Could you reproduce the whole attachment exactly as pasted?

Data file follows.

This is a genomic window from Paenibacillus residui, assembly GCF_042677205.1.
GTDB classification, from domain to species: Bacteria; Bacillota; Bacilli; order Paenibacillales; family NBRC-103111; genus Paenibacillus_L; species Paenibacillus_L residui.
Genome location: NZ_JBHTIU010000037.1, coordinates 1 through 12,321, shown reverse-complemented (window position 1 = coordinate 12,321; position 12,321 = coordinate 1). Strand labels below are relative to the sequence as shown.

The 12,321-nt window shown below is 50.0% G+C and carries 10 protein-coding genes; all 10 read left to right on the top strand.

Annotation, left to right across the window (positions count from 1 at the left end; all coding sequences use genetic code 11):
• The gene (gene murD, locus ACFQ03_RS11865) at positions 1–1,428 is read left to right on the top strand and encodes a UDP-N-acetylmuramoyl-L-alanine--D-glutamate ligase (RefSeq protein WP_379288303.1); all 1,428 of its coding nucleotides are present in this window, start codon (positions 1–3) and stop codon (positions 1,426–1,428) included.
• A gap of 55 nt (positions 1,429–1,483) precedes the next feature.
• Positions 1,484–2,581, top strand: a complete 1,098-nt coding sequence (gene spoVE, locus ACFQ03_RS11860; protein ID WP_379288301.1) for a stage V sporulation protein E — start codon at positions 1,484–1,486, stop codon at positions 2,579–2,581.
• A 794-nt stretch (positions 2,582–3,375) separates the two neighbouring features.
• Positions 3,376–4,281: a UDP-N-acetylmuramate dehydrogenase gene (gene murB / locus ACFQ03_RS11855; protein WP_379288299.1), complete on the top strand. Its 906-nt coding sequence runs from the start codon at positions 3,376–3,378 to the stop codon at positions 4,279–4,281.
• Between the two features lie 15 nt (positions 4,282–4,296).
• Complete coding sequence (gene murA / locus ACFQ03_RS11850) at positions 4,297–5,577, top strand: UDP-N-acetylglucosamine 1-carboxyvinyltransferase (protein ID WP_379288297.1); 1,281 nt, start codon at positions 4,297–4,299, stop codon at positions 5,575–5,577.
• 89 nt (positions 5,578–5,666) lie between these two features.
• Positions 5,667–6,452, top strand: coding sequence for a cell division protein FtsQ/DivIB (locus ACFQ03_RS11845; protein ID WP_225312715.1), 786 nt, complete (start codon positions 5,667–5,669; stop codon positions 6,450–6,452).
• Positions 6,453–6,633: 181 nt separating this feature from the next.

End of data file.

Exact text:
This is a genomic window from Paenibacillus residui, assembly GCF_042677205.1.
GTDB classification, from domain to species: Bacteria; Bacillota; Bacilli; order Paenibacillales; family NBRC-103111; genus Paenibacillus_L; species Paenibacillus_L residui.
Genome location: NZ_JBHTIU010000037.1, coordinates 1 through 12,321, shown reverse-complemented (window position 1 = coordinate 12,321; position 12,321 = coordinate 1). Strand labels below are relative to the sequence as shown.

The 12,321-nt window shown below is 50.0% G+C and carries 10 protein-coding genes; all 10 read left to right on the top strand.

Annotation, left to right across the window (positions count from 1 at the left end; all coding sequences use genetic code 11):
• The gene (gene murD, locus ACFQ03_RS11865) at positions 1–1,428 is read left to right on the top strand and encodes a UDP-N-acetylmuramoyl-L-alanine--D-glutamate ligase (RefSeq protein WP_379288303.1); all 1,428 of its coding nucleotides are present in this window, start codon (positions 1–3) and stop codon (positions 1,426–1,428) included.
• A gap of 55 nt (positions 1,429–1,483) precedes the next feature.
• Positions 1,484–2,581, top strand: a complete 1,098-nt coding sequence (gene spoVE, locus ACFQ03_RS11860; protein ID WP_379288301.1) for a stage V sporulation protein E — start codon at positions 1,484–1,486, stop codon at positions 2,579–2,581.
• A 794-nt stretch (positions 2,582–3,375) separates the two neighbouring features.
• Positions 3,376–4,281: a UDP-N-acetylmuramate dehydrogenase gene (gene murB / locus ACFQ03_RS11855; protein WP_379288299.1), complete on the top strand. Its 906-nt coding sequence runs from the start codon at positions 3,376–3,378 to the stop codon at positions 4,279–4,281.
• Between the two features lie 15 nt (positions 4,282–4,296).
• Complete coding sequence (gene murA / locus ACFQ03_RS11850) at positions 4,297–5,577, top strand: UDP-N-acetylglucosamine 1-carboxyvinyltransferase (protein ID WP_379288297.1); 1,281 nt, start codon at positions 4,297–4,299, stop codon at positions 5,575–5,577.
• 89 nt (positions 5,578–5,666) lie between these two features.
• Positions 5,667–6,452, top strand: coding sequence for a cell division protein FtsQ/DivIB (locus ACFQ03_RS11845; protein ID WP_225312715.1), 786 nt, complete (start codon positions 5,667–5,669; stop codon positions 6,450–6,452).
• Positions 6,453–6,633: 181 nt separating this feature from the next.